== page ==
Adoption goes beyond choosing life for your baby. It is a quality-of-life decision for you and your child.
My husband Bill and I have been married for six years. Having children and raising a family had always been our expectation. By the time we were married, most of our siblings and friends already had children, so of course we were excited and ready to be parents ourselves. We soon learned, however, that having children of our own might not be so easy.
We made a few trips to multiple cities to be treated by wonderful doctors who have helped so many couples conceive, but everything we tried was unsuccessful. We felt so hopeless at times. Words can't even explain this experience of loss.
Fortunately, our marriage only grew stronger, because we were there for each other and continued to rely on God. This didn't always come easily, but it helped that Bill has a great sense of humor, and we were able to laugh at some of the crazy situations and conversations that come with infertility.
Since we knew our chances of becoming pregnant were small, it wasn’t very long before we started talking about the possibility of adoption. However, it wasn't an easy decision, and I wondered if my heart was big enough to love an adopted child as I would my biological child. There were also so many other variables to consider, one of which was the expense involved, and we had already spent so much money on infertility treatments. We felt we had no control, but God reminded us again that He is always in control and that we could trust in Him.
So with prayerful discernment, we decided to start the process of adopting a child from Ethiopia. However, after it took nearly a year to get on the waiting list, the adoption program was put on hold for reasons that were unknown to us.
We were so frustrated that we started to feel as though maybe we just weren't called to have children. We then heard from friends who had adopted a newborn baby domestically after only a few short months. With this new encouragement, we switched gears and decided to adopt domestically, picking a nationwide agency rather than a state agency because it is usually faster.
We were so excited but also rather scared. We would be chosen by a birthmother and would be required to send pictures and letters to her frequently. Most likely, we would talk with the birthmother over the phone and meet her at the delivery. And there was always the chance she could change her mind, even days after the birth. I didn’t know how I would feel about all this and wondered if we were setting ourselves up for more heartbreak. But all we could do was pray and try to leave it in God’s hands.
Four months later, we received a call that a birthmother in Florida had chosen us. She was seven months pregnant with a boy. We couldn’t believe it. We were finally going to have a baby. We talked with her a couple of times over the phone, and I never realized until then how lucky I was to marry such a talker, as Bill really helped the conversations flow smoothly.
On the birthmother’s due date, we received the call that she was in labor. Bill and I dropped everything and hit the road to Florida to meet our son. Words can’t even describe how we felt during that drive. We were so excited at the thought that we could be driving home with our son, yet at the same time we were so scared that we may be driving home alone. I wasn’t sure we could handle that disappointment, and I wondered what she would think of us. Would she regret that she chose us? What would I say to the woman who was going to place her child with us? Along with these and all the normal fears of becoming a parent, I was also afraid that I wouldn’t bond with our new son or feel that he was ours.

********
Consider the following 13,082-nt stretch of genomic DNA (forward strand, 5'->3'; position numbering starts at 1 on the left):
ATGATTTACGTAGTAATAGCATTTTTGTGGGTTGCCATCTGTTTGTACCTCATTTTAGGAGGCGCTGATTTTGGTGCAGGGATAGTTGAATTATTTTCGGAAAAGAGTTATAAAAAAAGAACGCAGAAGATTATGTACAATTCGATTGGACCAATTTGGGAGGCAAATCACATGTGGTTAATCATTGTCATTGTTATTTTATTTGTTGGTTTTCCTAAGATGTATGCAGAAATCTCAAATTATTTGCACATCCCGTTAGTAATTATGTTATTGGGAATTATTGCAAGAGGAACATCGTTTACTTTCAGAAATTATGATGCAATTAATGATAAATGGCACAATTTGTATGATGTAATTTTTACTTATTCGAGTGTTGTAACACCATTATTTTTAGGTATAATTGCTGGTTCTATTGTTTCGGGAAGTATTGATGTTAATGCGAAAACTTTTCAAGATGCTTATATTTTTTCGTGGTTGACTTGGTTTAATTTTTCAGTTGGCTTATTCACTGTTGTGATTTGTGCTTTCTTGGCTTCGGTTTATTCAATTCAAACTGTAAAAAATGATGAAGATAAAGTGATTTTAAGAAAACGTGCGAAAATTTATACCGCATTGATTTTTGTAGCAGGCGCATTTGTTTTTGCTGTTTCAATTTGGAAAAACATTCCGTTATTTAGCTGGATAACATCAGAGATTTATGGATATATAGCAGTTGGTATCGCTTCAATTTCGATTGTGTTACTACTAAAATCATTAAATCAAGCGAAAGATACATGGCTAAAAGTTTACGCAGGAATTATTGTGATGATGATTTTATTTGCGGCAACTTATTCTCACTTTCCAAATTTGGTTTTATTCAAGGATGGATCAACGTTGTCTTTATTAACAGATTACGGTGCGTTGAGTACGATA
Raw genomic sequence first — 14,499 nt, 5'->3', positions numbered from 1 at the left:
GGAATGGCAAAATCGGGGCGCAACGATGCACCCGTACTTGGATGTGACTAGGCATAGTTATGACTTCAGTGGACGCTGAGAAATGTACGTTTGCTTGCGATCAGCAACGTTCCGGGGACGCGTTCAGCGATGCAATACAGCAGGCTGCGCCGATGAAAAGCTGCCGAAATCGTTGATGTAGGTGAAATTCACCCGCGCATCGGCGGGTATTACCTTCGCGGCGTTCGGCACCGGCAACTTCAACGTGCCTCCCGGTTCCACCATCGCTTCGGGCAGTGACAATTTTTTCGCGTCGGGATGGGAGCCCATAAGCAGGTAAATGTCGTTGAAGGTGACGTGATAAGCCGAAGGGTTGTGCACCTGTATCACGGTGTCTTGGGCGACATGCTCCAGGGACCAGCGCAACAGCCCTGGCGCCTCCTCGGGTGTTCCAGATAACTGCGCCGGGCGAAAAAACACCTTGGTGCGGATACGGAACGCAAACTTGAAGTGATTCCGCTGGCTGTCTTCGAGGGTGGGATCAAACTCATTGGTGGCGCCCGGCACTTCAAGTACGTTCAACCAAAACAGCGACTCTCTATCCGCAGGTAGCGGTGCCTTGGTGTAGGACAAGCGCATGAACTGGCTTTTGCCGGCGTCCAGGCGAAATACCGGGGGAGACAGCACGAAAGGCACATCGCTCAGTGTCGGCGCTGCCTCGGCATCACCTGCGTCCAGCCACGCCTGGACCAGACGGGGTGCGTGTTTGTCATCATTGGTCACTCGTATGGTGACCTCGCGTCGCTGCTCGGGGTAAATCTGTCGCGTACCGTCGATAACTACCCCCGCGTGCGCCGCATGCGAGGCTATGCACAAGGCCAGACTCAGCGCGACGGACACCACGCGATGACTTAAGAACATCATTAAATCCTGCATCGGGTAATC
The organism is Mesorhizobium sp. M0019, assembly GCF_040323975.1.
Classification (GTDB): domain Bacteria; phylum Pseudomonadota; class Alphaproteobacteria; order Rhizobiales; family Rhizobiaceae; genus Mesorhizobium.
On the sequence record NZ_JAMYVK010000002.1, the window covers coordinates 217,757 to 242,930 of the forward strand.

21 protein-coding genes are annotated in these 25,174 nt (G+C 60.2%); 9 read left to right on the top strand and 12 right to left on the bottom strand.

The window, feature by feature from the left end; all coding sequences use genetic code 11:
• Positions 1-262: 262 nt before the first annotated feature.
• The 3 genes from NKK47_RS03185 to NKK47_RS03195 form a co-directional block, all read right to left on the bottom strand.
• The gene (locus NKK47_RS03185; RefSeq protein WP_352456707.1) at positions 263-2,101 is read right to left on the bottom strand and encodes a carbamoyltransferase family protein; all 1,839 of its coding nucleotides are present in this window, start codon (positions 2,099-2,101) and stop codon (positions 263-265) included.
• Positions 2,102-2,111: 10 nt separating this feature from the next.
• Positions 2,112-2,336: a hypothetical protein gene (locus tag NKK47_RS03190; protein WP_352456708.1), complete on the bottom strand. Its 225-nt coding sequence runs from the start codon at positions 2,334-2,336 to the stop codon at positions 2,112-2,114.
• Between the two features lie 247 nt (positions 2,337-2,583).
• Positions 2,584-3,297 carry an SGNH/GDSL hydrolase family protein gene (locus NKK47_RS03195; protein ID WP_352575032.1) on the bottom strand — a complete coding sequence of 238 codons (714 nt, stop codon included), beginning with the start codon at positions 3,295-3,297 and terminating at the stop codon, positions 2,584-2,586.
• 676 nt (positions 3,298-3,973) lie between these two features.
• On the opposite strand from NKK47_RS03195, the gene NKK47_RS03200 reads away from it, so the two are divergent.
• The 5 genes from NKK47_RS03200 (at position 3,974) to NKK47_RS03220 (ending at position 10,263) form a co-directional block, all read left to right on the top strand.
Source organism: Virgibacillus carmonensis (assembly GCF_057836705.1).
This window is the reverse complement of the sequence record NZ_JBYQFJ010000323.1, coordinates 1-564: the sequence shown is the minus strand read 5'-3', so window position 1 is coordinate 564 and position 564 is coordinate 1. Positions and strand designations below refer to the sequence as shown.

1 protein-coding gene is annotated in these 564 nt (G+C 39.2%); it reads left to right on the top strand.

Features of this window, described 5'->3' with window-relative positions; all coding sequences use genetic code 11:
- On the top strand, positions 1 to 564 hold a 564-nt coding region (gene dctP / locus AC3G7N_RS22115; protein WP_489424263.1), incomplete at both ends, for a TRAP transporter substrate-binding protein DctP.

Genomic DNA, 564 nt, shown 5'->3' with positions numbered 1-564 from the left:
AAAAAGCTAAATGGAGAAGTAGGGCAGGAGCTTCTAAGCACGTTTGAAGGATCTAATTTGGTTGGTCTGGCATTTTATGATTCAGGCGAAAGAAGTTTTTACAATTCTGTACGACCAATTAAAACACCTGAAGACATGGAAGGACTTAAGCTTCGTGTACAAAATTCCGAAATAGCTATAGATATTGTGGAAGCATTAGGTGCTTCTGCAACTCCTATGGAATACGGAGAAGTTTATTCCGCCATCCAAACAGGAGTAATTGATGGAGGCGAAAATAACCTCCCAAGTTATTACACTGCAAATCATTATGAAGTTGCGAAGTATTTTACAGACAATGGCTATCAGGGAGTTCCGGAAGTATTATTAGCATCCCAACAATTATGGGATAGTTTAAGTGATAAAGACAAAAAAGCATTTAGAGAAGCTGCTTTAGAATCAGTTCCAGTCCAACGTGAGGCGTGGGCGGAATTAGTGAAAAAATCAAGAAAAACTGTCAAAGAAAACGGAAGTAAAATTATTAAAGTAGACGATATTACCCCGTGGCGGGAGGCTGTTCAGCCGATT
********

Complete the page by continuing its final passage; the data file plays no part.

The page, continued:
After arriving, we met the birthmother who was still in labor. She was so sweet and personable, and we sat with her to support her as best we could. A few hours later, our son Andrew was born. It was the most surreal experience.
We spent the next day and a half with Andrew and his birthmother in the hospital getting to know each other a bit. It was hard to know what to say to her, knowing she was making the hardest decision of her life, knowing the pain she must be experiencing, and feeling that I was the one causing this pain. It was such an emotional roller coaster to hold and look at this precious baby, wondering if I would really be his mother.
Thankfully, the birthmother decided to maintain her decision to place her child with us. Later that evening, Christmas Eve, Bill and I left the hospital with Andrew. It didn't take long before there was no doubt in our minds that he was our son, the greatest gift from God! He really is our Christmas miracle.
Andrew is two years old now, and it is so clear to Bill and me that God picked him for us. We can't imagine loving a child whom we conceived more than we love Andrew. It is amazing how he fits our personalities so well. More and more every day we are so thankful to his birthmother for her selfless decision.
It is so hard to express in words what a unique experience adoption has been for us. It has been quite a journey facing infertility, as well as so many unknowns and acts of kindness and sacrifice—all with so many emotions—which led to the growth of our family. There were times when our faith was shaken and we weren't sure if we could handle our cross. But adopting Andrew has made us more aware of God's power and of his love for us. We realize that he always has a perfect plan for our lives.
*Jenny and Bill (all names have been changed for privacy) would like to encourage you be open to the gift of adoption. Is God calling you to consider adopting a child or placing your child for adoption? To learn more information, contact your diocesan office.
Source: USCCB website
An Incredible Story of Life, Loss and Adoption
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